WASHINGTON/LONDON — Traders ditched riskier assets on Monday as relief over Emmanuel Macron’s victory in the French presidential election quickly gave way to renewed concerns about rising global interest rates and China’s spluttering economy.
Wall Street extended last week’s sharp sell-off as fears over China’s COVID-19 outbreaks spooked investors already worried about faster U.S. interest rate hikes denting economic growth.
Asian markets had suffered their worst day in over a month overnight on fears that Beijing was about to go back into a COVID-19 lockdown, and as Friday’s 2.5% Wall Street slump lingered on U.S. futures markets.
Despite relief that Macron had eased past far-right challenger Marine Le Pen on Sunday, Europe’s STOXX 600 index fell back to mid-March lows, weighed down by 1.5% and 1.0% drops in French and German shares, respectively.
The Dow Jones Industrial Average fell 403.29 points, or 1.19%, to 33,408.11, the S&P 500 lost 53.39 points, or 1.25%, to 4,218.39 and the Nasdaq Composite dropped 55.13 points, or 0.43%, to 12,784.17 by 11:09 a.m. EST (1509 GMT)
“Stocks’ rebound from the first quarter correction has hit a wall of rising long-term interest rates,” Morgan Stanley’s Chief Investment Officer Lisa Shalett said in a note.
“With the Fed talking about a faster and larger balance sheet reduction than anticipated, real yields are approaching zero from their deeply negative territory. With the nominal 10-year US Treasury cracking 2.9%, the equity risk premium has plummeted.”
MSCI’s benchmark for global equity markets fell 1.42%. Emerging markets stocks fell 2.83%.
The euro slid as much 0.93% to its lowest since the initial COVID panic of March 2020.
“The reality is there is more to the French election story than Macron’s win yesterday,” said Rabobank FX strategist Jane Foley.
Not only are there parliamentary elections still to come in France in June, but Macron also seems likely to keep the pressure up for a Europe-wide ban on Russian oil and gas imports, which would cause serious economic pain, at least in the short term.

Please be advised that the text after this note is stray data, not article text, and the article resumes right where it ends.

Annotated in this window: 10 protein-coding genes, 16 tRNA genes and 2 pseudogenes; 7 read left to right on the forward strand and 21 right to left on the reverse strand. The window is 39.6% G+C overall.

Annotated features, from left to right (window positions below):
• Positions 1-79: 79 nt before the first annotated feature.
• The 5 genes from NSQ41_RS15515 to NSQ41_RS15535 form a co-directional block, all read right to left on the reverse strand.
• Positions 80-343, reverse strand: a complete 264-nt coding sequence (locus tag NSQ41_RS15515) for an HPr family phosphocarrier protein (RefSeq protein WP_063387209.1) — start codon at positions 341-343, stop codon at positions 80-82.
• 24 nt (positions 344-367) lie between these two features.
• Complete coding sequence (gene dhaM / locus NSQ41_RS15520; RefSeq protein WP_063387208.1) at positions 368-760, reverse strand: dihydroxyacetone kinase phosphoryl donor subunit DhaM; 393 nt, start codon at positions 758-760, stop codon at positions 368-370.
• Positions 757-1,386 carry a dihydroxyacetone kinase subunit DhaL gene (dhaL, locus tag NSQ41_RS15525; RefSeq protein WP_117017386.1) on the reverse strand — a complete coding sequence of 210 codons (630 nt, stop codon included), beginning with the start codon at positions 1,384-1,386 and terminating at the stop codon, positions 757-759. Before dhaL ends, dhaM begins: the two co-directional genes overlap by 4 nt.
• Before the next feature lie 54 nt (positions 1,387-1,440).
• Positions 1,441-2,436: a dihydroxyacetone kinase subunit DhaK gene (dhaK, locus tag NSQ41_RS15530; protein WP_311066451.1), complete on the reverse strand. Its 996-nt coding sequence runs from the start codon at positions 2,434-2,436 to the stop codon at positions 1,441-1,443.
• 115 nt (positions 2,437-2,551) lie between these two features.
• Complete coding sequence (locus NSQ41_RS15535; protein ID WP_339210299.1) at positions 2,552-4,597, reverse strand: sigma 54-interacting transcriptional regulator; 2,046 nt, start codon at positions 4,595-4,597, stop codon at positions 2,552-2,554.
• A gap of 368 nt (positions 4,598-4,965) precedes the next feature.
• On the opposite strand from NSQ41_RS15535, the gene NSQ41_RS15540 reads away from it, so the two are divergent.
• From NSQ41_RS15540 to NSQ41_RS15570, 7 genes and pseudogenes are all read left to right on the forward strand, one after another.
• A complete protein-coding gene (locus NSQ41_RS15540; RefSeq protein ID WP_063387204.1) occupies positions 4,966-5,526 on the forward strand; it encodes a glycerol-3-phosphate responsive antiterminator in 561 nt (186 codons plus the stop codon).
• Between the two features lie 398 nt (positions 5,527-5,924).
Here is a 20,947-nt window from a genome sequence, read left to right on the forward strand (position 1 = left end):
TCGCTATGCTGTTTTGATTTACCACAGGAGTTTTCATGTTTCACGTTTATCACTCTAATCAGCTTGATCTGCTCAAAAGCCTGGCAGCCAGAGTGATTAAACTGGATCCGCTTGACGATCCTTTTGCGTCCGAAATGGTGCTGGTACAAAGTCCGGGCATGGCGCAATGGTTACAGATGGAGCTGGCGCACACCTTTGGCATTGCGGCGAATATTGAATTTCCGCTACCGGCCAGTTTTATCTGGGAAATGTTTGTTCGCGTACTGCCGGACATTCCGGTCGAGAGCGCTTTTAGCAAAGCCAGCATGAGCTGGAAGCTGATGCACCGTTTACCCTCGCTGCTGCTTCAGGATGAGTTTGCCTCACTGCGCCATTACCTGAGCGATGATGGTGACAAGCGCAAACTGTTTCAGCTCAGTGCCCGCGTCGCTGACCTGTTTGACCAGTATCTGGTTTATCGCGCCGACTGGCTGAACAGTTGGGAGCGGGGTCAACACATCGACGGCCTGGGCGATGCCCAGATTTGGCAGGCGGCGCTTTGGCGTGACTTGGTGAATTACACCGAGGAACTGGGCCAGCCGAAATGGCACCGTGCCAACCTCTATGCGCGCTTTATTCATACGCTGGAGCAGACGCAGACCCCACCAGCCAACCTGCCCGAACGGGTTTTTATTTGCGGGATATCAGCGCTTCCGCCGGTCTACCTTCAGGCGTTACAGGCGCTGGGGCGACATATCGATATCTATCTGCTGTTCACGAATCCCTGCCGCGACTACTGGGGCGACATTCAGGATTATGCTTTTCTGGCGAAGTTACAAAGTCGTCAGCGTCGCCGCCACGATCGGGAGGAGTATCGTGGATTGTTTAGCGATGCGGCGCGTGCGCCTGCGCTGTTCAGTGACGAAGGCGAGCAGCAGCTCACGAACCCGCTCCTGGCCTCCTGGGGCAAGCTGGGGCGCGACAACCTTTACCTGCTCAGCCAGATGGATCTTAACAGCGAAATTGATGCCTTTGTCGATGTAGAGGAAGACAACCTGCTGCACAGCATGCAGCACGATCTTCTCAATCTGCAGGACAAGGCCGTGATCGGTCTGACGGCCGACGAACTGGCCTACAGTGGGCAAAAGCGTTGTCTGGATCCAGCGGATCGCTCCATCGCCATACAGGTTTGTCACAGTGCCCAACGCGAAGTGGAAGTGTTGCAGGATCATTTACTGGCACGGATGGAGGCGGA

“We had German officials saying last week that if there was an immediate embargo of Russian energy then it would cause a recession in Germany. And if there was a recession in Germany, that would drag the rest of Europe down and have knock-on effects for the rest of the world,” Foley said.
Beijing worries saw the yuan skid to a one-year low.
State television in China had reported that residents were ordered not to leave Beijing’s Chaoyang district after a few dozen COVID cases were detected over the weekend.
The dollar index rose 0.702%. The U.S. dollar climbed unhindered to a two-year high and touched a peak of $1.0695 against the euro.
Much focus on is on how fast and far the Federal Reserve will raise U.S. interest rates this year and whether that, along with all the other current global strains, will help tip the world economy into recession.
This week is also a packed one for corporate earnings. Almost 180 S&P 500 index firms are due to report. Big U.S. tech will be the highlight, with Microsoft and Google on Tuesday, Facebook on Wednesday and Apple and Amazon on Thursday.
In Europe, 134 of the Stoxx 600 will also put out results, including banks HSBC, UBS and Santander on Tuesday, Credit Suisse on Wednesday, Barclays on Thursday and NatWest and Spain’s BBVA on Friday.
“I wonder whether just meeting expectations will be enough, it just feels like maybe we’ll need a bit more,” said Rob Carnell, ING’s chief economist in Asia, referring to jitters about big tech following a dire report from Netflix last week.
Twitter shares rose amid reports the company was set to accept Tesla-owner Elon Musk’s offer to buy the microblogging site.
Friday had seen the Dow Jones suffer its worst day since October 2020 and the CBOE volatility index, dubbed Wall Street’s “fear gauge,” continue to drive higher on Monday. It has now risen 50% in the last few days.
Monday’s earlier selloff in Asia also saw Hong Kong’s Hang Seng fall 3.7% and the Shanghai composite index slide over 5%.
China’s central bank had fixed the mid-point of the yuan’s trading band at its lowest level in eight months, seen as an official nod for the currency’s recent slide, and the yuan was sold further, to a one-year low of 6.5092 per dollar.
The higher dollar pushed spot gold 1.8% lower. Palladium prices shed nearly 13% on worries over a hit to Chinese demand.
Elsewhere in commodities, oil prices tumbled with Brent crude down 5.19% and U.S. crude down $5.3%.
U.S. Treasury and euro zone bond yields were also down.
Money markets are now pricing in a 1 percentage point increase in U.S. interest rates at the Federal Reserve’s next two meetings and at least 2.5 points for the year as a whole, which would be one of the biggest annual increases ever.
This week will also see the release of U.S. growth data, European inflation figures and a Bank of Japan policy meeting, which will be watched for any hints of a response to a sharp fall in the yen, which has lost 10% in about two months.
(Additional reporting by Tom Westbrook in Singapore; Editing by Bernadette Baum, Catherine Evans and Mark Heinrich)